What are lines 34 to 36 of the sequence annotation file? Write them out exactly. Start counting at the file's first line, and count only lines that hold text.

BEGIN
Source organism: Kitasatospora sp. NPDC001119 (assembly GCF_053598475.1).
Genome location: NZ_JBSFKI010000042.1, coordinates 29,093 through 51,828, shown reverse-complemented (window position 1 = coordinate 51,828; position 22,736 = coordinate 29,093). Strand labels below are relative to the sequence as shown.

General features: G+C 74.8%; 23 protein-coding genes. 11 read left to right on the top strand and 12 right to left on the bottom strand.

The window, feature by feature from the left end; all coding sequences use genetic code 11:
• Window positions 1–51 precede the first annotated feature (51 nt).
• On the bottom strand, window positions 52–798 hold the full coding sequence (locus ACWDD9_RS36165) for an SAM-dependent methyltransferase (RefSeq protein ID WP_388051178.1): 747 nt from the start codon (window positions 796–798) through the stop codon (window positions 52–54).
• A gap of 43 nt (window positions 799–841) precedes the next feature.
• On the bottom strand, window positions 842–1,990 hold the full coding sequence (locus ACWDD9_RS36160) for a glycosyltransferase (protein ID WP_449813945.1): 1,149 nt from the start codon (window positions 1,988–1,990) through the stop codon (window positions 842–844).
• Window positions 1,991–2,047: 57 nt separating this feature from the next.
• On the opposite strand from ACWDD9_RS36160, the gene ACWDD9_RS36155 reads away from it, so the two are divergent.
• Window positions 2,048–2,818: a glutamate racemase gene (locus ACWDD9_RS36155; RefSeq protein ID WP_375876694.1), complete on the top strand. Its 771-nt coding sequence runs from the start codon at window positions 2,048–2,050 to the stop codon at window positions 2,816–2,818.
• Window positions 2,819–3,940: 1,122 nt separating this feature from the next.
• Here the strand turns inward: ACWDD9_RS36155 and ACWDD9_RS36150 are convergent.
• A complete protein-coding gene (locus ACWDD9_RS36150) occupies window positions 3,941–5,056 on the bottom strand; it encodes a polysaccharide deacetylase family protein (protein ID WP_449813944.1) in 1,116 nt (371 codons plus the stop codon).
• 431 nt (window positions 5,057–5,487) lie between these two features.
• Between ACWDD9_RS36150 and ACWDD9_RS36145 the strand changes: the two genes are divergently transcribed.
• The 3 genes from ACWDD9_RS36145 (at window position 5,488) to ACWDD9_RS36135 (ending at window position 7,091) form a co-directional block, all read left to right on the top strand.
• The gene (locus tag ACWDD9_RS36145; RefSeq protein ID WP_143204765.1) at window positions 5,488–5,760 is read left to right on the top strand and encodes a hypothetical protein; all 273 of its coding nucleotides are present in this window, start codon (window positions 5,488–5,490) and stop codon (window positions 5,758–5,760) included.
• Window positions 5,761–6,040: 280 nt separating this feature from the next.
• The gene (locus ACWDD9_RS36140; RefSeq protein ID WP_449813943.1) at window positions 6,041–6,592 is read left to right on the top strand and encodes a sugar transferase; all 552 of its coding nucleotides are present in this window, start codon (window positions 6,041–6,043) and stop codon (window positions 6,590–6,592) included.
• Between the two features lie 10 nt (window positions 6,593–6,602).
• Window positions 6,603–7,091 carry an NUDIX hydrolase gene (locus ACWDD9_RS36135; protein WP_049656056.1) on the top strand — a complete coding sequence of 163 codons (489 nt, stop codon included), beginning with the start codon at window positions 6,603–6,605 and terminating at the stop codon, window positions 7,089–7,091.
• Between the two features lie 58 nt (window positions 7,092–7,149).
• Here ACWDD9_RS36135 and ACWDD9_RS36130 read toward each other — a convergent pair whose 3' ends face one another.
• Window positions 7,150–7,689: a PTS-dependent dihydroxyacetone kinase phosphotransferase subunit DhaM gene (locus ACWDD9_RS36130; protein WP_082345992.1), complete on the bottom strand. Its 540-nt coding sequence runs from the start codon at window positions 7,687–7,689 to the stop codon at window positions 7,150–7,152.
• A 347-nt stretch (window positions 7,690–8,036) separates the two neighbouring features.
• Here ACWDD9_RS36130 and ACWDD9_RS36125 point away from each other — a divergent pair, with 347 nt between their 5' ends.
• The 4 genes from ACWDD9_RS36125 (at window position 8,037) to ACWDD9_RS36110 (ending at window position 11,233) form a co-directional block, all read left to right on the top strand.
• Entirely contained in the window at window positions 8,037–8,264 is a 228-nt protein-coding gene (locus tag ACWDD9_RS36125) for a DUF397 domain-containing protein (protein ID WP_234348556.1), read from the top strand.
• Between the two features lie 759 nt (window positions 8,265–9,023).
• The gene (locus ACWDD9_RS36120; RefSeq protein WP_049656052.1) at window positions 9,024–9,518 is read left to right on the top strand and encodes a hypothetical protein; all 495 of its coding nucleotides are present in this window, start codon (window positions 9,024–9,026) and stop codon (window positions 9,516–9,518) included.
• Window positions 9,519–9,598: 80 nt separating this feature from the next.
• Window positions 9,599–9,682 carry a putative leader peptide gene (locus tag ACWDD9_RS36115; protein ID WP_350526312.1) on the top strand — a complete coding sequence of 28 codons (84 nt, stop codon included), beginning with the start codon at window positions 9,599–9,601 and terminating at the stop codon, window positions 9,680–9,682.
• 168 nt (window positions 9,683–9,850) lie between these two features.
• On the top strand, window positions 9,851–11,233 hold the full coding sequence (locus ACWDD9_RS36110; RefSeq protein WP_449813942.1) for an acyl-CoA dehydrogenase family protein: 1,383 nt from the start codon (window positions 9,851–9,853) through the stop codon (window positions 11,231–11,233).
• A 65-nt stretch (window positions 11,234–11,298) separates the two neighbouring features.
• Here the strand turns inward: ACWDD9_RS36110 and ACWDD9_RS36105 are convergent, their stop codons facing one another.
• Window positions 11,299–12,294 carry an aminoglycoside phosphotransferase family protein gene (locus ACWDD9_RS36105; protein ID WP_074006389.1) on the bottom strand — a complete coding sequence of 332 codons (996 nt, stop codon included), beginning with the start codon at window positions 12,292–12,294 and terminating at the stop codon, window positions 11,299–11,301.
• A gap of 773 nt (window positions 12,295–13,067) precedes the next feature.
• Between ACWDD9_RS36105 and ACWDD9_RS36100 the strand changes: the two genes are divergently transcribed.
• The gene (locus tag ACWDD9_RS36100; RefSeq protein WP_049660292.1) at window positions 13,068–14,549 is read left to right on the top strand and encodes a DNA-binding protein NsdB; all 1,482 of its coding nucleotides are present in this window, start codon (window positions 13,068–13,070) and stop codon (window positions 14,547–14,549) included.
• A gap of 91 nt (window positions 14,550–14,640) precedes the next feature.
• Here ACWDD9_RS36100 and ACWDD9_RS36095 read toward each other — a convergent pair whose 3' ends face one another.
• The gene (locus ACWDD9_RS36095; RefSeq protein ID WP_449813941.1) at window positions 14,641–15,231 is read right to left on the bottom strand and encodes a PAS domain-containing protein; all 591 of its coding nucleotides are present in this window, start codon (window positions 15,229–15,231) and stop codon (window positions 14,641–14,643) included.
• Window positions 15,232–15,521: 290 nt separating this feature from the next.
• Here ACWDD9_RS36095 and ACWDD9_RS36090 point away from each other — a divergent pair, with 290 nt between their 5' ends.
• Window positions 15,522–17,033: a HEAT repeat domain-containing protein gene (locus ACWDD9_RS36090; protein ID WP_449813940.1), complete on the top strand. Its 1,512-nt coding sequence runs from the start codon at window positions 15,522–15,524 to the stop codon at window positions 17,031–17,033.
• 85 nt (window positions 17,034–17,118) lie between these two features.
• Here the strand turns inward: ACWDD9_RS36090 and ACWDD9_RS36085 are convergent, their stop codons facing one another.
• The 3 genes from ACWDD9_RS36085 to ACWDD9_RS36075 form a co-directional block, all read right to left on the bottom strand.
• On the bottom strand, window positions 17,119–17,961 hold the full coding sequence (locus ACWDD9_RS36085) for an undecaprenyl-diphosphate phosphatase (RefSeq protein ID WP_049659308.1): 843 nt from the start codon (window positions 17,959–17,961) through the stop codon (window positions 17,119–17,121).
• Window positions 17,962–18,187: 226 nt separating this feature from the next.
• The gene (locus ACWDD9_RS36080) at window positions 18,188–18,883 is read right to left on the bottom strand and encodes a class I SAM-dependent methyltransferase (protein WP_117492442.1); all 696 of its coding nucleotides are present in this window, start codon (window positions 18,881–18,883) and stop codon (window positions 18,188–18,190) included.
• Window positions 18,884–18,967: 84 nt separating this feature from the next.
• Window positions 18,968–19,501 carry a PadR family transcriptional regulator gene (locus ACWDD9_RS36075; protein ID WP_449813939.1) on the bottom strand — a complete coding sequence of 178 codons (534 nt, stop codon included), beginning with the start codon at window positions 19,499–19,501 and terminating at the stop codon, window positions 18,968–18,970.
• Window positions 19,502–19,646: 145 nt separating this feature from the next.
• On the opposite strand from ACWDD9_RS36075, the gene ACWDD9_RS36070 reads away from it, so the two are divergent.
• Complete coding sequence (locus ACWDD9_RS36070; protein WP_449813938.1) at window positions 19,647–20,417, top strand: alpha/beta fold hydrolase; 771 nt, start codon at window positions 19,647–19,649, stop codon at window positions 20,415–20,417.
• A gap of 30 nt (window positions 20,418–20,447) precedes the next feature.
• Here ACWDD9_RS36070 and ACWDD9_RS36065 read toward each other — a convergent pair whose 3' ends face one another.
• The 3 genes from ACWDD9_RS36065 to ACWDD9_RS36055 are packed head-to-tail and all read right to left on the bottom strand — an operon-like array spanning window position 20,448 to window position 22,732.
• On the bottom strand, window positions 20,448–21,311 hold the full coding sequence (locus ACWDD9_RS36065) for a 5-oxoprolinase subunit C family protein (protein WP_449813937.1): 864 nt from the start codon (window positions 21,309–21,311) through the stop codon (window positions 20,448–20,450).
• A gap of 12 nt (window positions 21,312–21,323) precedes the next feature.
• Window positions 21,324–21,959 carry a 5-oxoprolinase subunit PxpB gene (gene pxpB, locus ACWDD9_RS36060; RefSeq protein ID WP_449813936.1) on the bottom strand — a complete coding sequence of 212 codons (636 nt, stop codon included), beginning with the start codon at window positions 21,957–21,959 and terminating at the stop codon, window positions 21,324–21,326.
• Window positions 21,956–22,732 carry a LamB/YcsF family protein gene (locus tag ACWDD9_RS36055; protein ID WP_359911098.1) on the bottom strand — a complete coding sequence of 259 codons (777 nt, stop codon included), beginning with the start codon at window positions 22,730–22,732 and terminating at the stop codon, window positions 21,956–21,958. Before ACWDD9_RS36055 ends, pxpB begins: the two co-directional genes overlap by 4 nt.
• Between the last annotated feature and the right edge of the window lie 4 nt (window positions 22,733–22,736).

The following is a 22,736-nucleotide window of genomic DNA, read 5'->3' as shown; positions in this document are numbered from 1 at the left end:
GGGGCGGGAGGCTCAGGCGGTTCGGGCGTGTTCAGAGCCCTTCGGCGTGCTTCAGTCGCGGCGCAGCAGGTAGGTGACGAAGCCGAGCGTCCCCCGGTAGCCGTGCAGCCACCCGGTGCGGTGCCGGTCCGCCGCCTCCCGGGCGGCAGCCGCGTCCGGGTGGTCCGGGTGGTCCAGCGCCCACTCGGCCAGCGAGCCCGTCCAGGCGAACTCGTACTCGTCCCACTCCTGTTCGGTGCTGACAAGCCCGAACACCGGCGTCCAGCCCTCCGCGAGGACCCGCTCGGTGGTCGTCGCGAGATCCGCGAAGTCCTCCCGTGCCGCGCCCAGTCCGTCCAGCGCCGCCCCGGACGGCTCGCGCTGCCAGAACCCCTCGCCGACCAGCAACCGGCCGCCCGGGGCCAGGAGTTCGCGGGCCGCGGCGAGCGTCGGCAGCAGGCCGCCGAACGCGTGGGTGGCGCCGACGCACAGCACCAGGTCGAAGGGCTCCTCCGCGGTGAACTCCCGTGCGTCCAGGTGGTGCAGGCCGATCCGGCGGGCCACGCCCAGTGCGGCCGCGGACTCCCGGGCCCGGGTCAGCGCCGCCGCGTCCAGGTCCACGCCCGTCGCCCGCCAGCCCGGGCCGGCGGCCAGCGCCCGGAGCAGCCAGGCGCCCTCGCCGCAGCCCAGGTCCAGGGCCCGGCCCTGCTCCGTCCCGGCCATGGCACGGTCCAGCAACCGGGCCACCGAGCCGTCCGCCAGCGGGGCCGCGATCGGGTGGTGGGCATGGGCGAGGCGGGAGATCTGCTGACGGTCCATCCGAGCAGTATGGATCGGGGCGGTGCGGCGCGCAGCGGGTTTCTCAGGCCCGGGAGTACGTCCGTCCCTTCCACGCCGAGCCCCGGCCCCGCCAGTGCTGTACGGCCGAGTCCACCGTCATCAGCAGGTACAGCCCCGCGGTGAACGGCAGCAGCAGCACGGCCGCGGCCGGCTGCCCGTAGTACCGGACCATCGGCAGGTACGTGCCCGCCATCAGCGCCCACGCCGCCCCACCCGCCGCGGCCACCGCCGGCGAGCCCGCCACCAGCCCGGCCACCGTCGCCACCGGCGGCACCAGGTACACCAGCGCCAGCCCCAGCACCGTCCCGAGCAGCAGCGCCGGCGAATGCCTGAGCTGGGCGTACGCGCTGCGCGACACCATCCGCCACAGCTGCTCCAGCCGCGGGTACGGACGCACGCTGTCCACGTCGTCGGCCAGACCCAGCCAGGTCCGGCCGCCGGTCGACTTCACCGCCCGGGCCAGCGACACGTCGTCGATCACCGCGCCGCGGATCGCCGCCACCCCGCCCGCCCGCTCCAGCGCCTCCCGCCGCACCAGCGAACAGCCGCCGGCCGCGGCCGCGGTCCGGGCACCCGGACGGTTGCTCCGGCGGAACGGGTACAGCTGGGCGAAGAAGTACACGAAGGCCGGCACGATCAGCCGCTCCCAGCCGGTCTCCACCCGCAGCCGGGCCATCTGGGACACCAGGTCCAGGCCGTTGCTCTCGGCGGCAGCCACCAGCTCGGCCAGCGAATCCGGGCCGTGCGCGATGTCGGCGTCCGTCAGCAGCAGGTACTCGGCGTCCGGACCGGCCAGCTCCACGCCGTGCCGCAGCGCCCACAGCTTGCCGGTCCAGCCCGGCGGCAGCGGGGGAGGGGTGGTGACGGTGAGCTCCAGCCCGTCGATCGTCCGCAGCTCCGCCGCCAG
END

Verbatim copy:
• 168 nt (window positions 9,683–9,850) lie between these two features.
• On the top strand, window positions 9,851–11,233 hold the full coding sequence (locus ACWDD9_RS36110; RefSeq protein WP_449813942.1) for an acyl-CoA dehydrogenase family protein: 1,383 nt from the start codon (window positions 9,851–9,853) through the stop codon (window positions 11,231–11,233).
• A 65-nt stretch (window positions 11,234–11,298) separates the two neighbouring features.